2022: Six significant inflection points in psychedelic healthcare


Six significant inflection points in psychedelic healthcare

Despite a challenging economic climate in the latter half of 2022, the year was marked by major milestones in psychedelic medicine.

Research is a cumulative process, with subsequent studies building on the success of previous work. This year that research also instigated regulatory reform, following clinical trials which demonstrated the safety and efficacy of psychedelic-assisted therapy.

Below are six significant inflection points in psychedelic healthcare from 2022, set to accelerate the adoption of psychedelic healthcare in 2023.

1. Yesterday, Awakn Life Sciences announced that its Phase III trial to treat alcohol-use disorder with ketamine-assisted psychotherapy will be two-thirds funded by the UK government. 

Taking place across seven NHS sites the study is forecast to cost £2.25 million, with the government investing nearly £1.5 million. More than two million UK adults have serious alcohol problems, with alcohol-related harm costing the public healthcare provider around £3.5 billion a year.

Dr Ben SessaSpeaking with PSYCH, Dr Ben Sessa, Head of Psychedelic Medicine at Awakn, commented: ‘We have just received approval of a grant from the UK government to cover 66% of the costs of the Phase III trial, which is a fascinating development. 

‘We will also be delivering the trial within the NHS infrastructure, which really shows the NHS’s intent to try and adopt the treatment. The reason they are both such great supporters of the research is because of its efficacy.

‘Study participants went from being sober on average seven days a year to being sober on average 314 days a year. That is approximately a three-and-a-half-times greater success rate than the standard care, which is incredible.’

2. Last month, MAPS announced the completion of its second Phase III trial with MDMA-assisted therapy in the treatment of PTSD. 

The results of the first half of MAPS’ study were successful, with 67% of participants no longer exhibiting symptoms of PTSD following the study. This is compared with 32% in the therapy-only group. Those in the study also reported lower instances of eating disorders, alcohol use and substance use.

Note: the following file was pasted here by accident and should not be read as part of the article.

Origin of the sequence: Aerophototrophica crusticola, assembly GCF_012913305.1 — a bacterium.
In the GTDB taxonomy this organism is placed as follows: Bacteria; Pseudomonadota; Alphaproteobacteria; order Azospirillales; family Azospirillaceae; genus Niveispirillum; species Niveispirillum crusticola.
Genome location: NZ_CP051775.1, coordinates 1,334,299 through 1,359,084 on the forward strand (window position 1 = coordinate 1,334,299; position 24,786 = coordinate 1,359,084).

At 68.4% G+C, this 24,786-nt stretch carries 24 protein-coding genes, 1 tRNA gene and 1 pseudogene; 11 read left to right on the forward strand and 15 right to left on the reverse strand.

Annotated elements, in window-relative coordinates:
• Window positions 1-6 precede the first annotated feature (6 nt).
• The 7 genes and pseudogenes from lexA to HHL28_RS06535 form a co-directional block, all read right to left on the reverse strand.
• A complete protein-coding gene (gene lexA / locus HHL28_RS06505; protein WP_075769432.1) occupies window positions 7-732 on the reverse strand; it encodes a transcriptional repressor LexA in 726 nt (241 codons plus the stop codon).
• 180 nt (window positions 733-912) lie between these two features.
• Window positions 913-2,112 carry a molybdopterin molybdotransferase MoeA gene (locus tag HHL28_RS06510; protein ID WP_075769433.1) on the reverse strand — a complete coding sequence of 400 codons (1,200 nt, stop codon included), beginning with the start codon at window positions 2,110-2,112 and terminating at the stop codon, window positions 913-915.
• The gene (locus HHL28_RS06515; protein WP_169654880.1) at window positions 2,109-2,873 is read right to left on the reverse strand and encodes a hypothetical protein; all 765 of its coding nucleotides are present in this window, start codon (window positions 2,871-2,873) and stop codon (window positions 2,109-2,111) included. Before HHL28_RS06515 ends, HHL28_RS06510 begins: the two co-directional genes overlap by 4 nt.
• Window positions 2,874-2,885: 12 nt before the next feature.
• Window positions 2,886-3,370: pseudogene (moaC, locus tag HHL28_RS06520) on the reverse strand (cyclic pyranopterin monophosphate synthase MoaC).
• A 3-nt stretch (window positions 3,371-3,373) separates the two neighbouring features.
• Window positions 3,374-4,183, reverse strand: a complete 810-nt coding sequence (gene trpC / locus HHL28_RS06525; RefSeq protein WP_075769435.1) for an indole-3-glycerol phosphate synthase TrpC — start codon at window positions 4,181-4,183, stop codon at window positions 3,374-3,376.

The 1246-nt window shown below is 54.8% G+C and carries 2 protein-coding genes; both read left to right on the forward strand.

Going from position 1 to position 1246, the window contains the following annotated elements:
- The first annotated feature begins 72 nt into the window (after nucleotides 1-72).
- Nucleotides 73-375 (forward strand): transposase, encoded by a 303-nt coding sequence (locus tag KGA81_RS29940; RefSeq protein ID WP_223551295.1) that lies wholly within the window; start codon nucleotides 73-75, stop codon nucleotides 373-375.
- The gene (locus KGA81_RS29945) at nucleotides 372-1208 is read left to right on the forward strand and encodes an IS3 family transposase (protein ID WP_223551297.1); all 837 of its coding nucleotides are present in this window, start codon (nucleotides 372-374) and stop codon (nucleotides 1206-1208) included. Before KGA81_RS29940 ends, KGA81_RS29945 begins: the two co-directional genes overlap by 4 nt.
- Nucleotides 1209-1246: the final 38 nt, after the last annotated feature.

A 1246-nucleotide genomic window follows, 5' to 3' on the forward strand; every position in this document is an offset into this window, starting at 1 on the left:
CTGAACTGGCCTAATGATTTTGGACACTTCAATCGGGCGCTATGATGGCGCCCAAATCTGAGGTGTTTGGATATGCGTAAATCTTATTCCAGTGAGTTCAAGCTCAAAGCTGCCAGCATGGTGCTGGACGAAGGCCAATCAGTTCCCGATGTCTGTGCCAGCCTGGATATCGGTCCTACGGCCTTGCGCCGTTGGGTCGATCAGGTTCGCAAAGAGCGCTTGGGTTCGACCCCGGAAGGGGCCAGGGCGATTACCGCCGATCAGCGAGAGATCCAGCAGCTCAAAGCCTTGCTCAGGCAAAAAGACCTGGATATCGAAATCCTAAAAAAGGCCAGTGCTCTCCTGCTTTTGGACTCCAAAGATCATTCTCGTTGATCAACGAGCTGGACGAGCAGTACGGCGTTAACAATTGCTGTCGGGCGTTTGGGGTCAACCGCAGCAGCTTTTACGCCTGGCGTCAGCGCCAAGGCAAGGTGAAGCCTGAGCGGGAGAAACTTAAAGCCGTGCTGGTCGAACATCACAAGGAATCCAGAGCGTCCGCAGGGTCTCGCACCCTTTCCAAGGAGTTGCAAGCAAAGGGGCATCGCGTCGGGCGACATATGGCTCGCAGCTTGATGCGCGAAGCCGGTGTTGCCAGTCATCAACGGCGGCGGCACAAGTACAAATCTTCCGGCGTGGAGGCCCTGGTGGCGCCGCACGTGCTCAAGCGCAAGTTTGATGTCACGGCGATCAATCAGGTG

Following the treatment’s expected market approval in 2024, The Psychedelics as Medicine Report: Fourth Edition revealed MDMA-assisted therapy could generate over US$1 billion by 2026.

3. On 8 November, over one million people in Colorado voted in favour of Proposition 122, to decriminalise entheogens and lay the groundwork for the regulation of psilocybin services.

The Natural Medicine Health Act requires rules to be written for a psilocybin programme by 2024, with service centres expected to open in 2025. Counties and municipalities in Colorado can only limit service locations through zoning restrictions, whereas in Oregon 70% of counties opted out of hosting psilocybin services. 

As a result, the market in Colorado could quickly become the nation’s biggest. Based on the state’s total addressable market, The Psychedelics as Medicine Report revealed psilocybin services in Colorado generate US$205 million a year.

4. In August, the results were published from a study into the treatment of alcohol use disorder with psilocybin-assisted therapy versus a placebo.

The largest published double-blind study on psychedelics found positive effects on reducing drinking after psilocybin-assisted therapy. Two administrations of psilocybin reduced the number of heavy drinking days from 52% to 10% at the 32-week follow-up.